Sam still has nightmares about the moment the ocean “swallowed up” her three-year-old son during a family boat trip.
One minute the lower North Shore mum was filming Richard splashing his feet on a platform on the side of the boat and the next he had jumped in and disappeared under the water.
“We dropped the anchor in a Sydney harbour beach and the boat was in really shallow water – we took off our life jackets on the sand,” Sam recalls.
“Richard and I decided to go back onto the boat for a snack while my husband was on the beach with my two-year-old daughter Matilda. The boat started to drift out from the shore into deep water, to the full extension of the anchor chain.
“We always record films for my mum back in the UK and Richard said ‘look Nana, I can swim’. Then he just jumped in. The water wasn’t clear at all – he just went under and vanished.”
As they were intending to duck onto the boat for a short time only and in shallow water, they were not wearing their life jackets. While Sam had realised the boat had drifted from the shore, she didn’t think to mention it to Richard, assuming he had also noticed and would remain safely in his spot.
“The ocean swallowed him up and he was gone,” she says. “I leapt in fully clothed still holding my phone and was panicking trying to find him.”
Amazingly, the survival skills that Richard gained at Learn to Swim classes at Ku-ring-gai Fitness and Aquatic Centre (KFAC), managed by YMCA NSW, kicked in. He surfaced a short distance away and then floated on top of the water.
“Richard was absolutely fine and calm – it was a real credit to him that he didn’t panic and didn’t breathe in any water,” says Sam, who swam Richard, still floating on his back, back to shore.
“He did everything he was taught to float safely to the surface. He didn’t actually know how to swim but he certainly knew how to save himself.
“We owe a huge debt of gratitude to the amazing YMCA NSW swimming instructors at KFAC, where Richard and Matilda have been attending swimming lessons since they were babies.”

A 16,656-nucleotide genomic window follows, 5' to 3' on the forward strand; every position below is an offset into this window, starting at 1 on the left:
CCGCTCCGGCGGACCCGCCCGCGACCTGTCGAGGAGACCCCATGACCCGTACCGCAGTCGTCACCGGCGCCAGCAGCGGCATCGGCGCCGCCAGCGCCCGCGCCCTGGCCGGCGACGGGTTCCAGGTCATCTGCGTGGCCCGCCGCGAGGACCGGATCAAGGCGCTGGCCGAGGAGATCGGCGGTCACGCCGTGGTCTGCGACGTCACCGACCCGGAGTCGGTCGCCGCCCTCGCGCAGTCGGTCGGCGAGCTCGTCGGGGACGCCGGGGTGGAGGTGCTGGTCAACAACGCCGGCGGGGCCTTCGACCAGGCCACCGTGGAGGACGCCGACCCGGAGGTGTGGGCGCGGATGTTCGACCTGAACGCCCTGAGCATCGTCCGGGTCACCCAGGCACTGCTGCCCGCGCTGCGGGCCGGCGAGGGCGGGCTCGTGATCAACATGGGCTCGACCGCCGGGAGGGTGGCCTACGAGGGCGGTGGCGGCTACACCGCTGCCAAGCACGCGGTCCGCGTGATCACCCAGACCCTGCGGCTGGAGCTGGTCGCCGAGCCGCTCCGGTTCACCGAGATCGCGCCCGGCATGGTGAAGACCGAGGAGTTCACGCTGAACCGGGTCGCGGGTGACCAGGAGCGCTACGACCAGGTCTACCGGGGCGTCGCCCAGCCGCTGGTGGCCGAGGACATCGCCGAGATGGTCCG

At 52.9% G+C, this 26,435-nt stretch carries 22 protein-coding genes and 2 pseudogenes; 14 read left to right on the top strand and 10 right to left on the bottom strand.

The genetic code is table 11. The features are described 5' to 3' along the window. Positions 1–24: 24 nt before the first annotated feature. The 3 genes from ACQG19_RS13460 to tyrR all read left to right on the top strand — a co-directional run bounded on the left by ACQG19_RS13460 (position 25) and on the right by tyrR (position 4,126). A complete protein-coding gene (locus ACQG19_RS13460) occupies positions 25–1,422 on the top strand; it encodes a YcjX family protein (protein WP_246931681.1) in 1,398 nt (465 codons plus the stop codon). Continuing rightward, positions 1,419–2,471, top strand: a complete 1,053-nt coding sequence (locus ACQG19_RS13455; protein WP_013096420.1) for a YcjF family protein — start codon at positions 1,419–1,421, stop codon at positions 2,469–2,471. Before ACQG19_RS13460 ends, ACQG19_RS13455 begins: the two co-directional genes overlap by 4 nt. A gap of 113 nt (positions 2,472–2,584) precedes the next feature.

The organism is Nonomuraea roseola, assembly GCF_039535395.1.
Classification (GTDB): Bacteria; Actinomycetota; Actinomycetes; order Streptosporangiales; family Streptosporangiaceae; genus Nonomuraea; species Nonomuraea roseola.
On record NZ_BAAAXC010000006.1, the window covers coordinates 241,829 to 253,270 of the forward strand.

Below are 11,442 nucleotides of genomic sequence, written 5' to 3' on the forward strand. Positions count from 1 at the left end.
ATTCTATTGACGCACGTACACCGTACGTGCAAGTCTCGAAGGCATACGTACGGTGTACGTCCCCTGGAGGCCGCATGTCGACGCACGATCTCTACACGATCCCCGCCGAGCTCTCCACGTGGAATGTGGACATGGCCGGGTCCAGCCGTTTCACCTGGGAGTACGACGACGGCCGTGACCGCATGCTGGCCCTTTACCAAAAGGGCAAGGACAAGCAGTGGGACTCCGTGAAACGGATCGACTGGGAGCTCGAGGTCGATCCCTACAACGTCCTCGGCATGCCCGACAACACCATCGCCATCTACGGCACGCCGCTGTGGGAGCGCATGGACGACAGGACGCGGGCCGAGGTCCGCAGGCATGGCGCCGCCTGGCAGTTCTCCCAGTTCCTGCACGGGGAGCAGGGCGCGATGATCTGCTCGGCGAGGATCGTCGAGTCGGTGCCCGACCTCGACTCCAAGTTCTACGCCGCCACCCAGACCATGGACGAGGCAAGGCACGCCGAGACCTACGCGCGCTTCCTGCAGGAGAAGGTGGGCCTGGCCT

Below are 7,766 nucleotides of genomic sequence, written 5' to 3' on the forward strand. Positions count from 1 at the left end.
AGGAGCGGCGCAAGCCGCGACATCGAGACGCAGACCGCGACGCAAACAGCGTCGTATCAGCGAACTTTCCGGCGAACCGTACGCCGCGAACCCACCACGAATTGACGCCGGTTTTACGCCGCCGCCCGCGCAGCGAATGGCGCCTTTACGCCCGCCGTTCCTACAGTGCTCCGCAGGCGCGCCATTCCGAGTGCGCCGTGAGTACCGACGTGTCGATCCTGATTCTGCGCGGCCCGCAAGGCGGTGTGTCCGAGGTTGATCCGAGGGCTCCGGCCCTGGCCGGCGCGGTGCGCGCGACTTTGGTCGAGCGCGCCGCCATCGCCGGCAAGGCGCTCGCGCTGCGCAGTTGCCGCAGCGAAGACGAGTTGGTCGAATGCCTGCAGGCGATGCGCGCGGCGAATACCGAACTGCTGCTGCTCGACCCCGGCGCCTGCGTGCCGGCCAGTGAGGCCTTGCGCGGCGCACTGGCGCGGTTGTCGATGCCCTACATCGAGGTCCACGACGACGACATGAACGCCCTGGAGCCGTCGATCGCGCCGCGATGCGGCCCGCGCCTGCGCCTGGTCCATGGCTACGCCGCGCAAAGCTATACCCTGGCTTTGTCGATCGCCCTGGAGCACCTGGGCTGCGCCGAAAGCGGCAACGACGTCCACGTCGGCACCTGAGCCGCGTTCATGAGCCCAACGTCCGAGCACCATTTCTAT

The Royal Life Saving National Drowning Report 2018 released this month (12 Sept), reveals children under the age of five remain at the highest risk of drowning, with 18 deaths recorded in this age group in 2017/18. This figure represents a 38 per cent reduction when compared to last year, and 36 per cent against the 10 year average. The report says that while the reduction in deaths is pleasing, “parents must continually be reminded to keep watch”.
National Learn2Swim Week is being held during the October school holidays from October 2 to 9, aimed at educating parents on the importance of teaching children under age five to swim. During this week, swimming lessons will be offered free to children under age five at 400 participating swim schools around Australia. This includes KFAC and other Learn to Swim centres managed by YMCA NSW.
Sam is happy to share her account of what happened to Richard in March this year as a cautionary tale to other parents. She says while her family wears life jackets when they are travelling in the boat, she realises how hypervigilant all parents need to be to keep children 100 per cent safe around water.
“It really brought home to me and my husband just how quickly something can go wrong,” Sam says. “We have no doubt that the situation could have been far worse if Richard wasn't equipped with the level of water confidence and competence instilled in him every week by the YMCA NSW team.
“It was such an error for me not to realise he may not have noticed the boat was drifting. You should always have children in life jackets when on a boat even when it is anchored, and keep them at arm’s length because everything can change in a split second.”
KFAC Learn to Swim School Coordinator Xina Hudson says she and Richard’s swimming teacher Dana Trebar are incredibly proud of him for using the skills he learned in swim class to help save his own life.
“The fact that he could remain calm and not swallow water, rather blow out bubbles and float just highlights how important water safety skills and awareness are at such a young age,” Xina says.
“I think if more families knew about this and enrolled their children in baby and preschool classes rather than waiting until they turned school age, we would have a better chance of reducing drowning statistics nationwide in that age category – maybe even to zero.”
Communications Manager | YMCA NSW
M: 0428 511 040
About YMCA NSW
YMCA NSW is a profit-for-purpose organisation focused on healthy living, social impact and empowering young people. We operate 22 recreation centres, 63 Out of School Hours Care services and two camping locations which fund our diverse range of community programs. We’ve been creating positive change and supporting communities for more than 165 years. Visit www.ymcansw.org.auBack to news